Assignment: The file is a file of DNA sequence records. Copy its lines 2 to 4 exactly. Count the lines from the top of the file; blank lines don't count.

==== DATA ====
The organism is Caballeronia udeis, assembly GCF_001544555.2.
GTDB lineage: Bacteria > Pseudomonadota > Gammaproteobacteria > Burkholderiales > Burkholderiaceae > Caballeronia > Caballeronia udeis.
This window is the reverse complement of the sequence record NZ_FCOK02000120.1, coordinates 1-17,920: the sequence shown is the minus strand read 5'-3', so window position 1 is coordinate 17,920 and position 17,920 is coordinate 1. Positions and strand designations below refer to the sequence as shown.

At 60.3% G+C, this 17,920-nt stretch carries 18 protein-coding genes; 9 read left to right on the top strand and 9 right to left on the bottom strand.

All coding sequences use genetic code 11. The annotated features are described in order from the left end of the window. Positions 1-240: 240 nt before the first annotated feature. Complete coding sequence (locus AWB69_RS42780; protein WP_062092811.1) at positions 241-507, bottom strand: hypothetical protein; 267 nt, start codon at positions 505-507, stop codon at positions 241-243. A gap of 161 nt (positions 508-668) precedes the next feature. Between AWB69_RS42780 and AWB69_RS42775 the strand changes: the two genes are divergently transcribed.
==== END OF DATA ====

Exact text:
GTDB lineage: Bacteria > Pseudomonadota > Gammaproteobacteria > Burkholderiales > Burkholderiaceae > Caballeronia > Caballeronia udeis.
This window is the reverse complement of the sequence record NZ_FCOK02000120.1, coordinates 1-17,920: the sequence shown is the minus strand read 5'-3', so window position 1 is coordinate 17,920 and position 17,920 is coordinate 1. Positions and strand designations below refer to the sequence as shown.

At 60.3% G+C, this 17,920-nt stretch carries 18 protein-coding genes; 9 read left to right on the top strand and 9 right to left on the bottom strand.